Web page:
When President Recep Tayyip Erdogan announced in early September that Turkey could be forced to “open the gates” if Europe failed to offer more support in sheltering refugees and creating “safe zones” in North Syria, it wasn’t technically a threat.
Erdogan’s strong rhetoric was referring to the refugee deal that Turkey and the EU agreed to in March 2016. In it, the EU promised to compensate Turkey with €6 billion ($6.6 billion) over several years if Ankara would take care of Syrian refugees. According to the European Commission, some €2.4 billion has already been paid out and another €3.5 billion has been contractually committed.
In contrast to the harsh tone emanating from Ankara, officials in Brussels appear unperturbed. “We trust that we can continue this work in good faith with our Turkish partners,” said a spokesperson on September 5.
‘Voluntary returns’ to Syria?
Kristian Brakel, who heads the Heinrich Böll Foundation office in Istanbul, also believes Erdogan won’t ditch the agreement. Brakel said the president has “few better options,” and said the problem lies elsewhere.
Over the past several months the number of refugee deportations from Turkey has gone up dramatically, with many Syrians who fled the civil war in their homeland being sent to hotly contested areas such as Idlib.
Ankara has made no effort to hide the fact that it has deported some 320,000 Syrian refugees. Yet officials in Turkey say those refugees have “voluntarily returned,” a claim that hasn’t convinced Brakel.
He told DW there have been numerous credible claims from people who went to Turkish police stations to extend their residency permits, only to be “ordered to sign documents for a ‘voluntary return.'” They were made to understand — under the threat of physical violence — that refusal to sign the documents was not an option. “You can’t call that a voluntary return,” said Brakel.
Willingness to help
At first glance, such harsh measures are surprising: Erdogan and members of his ruling Justice and Development Party (AKP) have consistently spoken of their willingness to help.
“We have been trying to help those suffering in Syria for years. That is our tradition, our culture,” Fatma Sahin, an AKP member who has served as mayor of the city of Gaziantep near the Syrian border for five years, told DW in 2017. “If your neighbor is hungry, then you must try to help him. I am of the opinion that our stance has become a global example. We have become the conscience of the world.”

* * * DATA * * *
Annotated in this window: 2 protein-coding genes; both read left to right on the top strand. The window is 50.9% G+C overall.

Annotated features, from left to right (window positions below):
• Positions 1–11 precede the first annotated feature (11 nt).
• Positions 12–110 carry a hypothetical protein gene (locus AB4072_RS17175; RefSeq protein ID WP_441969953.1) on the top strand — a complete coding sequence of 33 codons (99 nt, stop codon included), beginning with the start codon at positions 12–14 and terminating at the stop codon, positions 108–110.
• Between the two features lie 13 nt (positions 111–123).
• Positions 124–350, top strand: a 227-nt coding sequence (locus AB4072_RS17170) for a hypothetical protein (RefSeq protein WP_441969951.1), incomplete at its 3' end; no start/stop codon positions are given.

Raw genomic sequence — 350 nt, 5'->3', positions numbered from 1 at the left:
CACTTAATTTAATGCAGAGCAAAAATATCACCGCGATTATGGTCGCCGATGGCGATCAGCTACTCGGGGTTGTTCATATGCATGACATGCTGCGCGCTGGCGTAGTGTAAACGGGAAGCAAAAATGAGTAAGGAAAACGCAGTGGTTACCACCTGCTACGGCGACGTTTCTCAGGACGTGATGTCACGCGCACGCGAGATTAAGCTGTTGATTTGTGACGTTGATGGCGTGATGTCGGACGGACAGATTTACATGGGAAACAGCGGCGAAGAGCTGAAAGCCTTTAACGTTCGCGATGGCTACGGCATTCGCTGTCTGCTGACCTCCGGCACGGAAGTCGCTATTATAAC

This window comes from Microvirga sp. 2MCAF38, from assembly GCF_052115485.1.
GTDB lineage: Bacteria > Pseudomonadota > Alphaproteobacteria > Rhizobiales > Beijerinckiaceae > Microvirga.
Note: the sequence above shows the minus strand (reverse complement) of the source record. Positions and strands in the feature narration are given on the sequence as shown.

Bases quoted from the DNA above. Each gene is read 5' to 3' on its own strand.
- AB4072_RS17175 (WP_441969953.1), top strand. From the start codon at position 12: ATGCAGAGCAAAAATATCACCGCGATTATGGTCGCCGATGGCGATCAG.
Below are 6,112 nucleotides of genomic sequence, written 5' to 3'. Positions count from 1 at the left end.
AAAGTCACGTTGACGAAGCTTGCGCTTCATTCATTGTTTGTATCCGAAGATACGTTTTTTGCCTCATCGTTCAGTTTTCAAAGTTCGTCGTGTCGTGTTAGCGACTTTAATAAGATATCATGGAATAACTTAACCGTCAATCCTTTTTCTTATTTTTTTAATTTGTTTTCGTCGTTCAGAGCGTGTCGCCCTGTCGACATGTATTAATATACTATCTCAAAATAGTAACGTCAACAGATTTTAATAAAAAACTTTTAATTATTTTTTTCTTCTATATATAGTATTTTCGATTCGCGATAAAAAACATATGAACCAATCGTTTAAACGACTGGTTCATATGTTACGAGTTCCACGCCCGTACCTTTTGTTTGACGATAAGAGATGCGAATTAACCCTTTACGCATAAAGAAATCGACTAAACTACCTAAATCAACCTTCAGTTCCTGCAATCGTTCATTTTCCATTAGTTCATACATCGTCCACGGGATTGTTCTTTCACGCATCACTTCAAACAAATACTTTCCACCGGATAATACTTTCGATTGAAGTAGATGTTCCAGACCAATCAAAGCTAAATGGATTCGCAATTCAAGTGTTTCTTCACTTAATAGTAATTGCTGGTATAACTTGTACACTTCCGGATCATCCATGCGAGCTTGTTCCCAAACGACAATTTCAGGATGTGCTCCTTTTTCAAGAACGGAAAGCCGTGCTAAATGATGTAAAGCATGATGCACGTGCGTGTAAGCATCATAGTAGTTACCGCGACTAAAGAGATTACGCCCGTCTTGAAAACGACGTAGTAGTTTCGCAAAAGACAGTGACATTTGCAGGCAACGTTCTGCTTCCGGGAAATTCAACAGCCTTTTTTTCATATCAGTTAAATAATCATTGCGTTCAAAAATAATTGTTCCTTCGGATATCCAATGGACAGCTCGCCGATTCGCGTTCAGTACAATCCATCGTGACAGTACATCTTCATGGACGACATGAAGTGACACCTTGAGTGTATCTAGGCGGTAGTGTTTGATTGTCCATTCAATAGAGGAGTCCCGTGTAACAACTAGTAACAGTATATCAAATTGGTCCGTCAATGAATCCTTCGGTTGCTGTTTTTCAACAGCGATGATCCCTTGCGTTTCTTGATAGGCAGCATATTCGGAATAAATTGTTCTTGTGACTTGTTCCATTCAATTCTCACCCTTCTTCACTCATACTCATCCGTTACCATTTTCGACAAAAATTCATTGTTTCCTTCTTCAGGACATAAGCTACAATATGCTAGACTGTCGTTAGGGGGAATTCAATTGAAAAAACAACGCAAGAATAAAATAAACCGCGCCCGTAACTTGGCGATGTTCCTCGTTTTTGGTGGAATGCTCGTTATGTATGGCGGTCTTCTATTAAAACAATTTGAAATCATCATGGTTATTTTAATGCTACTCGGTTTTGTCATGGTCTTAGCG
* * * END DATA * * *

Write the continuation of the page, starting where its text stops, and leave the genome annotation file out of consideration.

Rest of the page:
Indeed, Turkey has played a special role, especially with regard to Syrian refugees. More than 6.3 million people have been forced to flee Syria since the civil war broke out in 2011; Turkey has taken in more than half of them.
‘Attempt to regain control’
Nevertheless, the initial warm welcome for the refugees has begun to subside in many places. For instance, the established practice of allowing Syrians not registered in Istanbul to remain there regardless is no longer accepted. Now such refugees have been ordered to leave the city.
Brakel has traced the change in Erdogan’s tone back to this summer’s AKP election losses in the city. “The AKP lost a lot of ground in many areas with high concentrations of refugees. Even though some of those neighborhoods were AKP strongholds, voters clearly punished the party,” he said.
The tense economic situation has only exacerbated the problem, he said, adding that hostility toward refugees, either through violence or overt racism, has significantly increased. “The change in rhetoric is clearly an attempt to regain control of the situation.”
In neighboring Syria over the past few weeks, fighting around Idlib — the last rebel stronghold and an area that borders Turkey — has escalated. Some 3 million refugees live in the region. Should the situation continue to deteriorate, those people might attempt to flee to Turkey.
Reacting to the development, Ankara has announced a Syria summit with Russian President Vladimir Putin and Iranian President Hassan Rouhani, due to take place on Monday.
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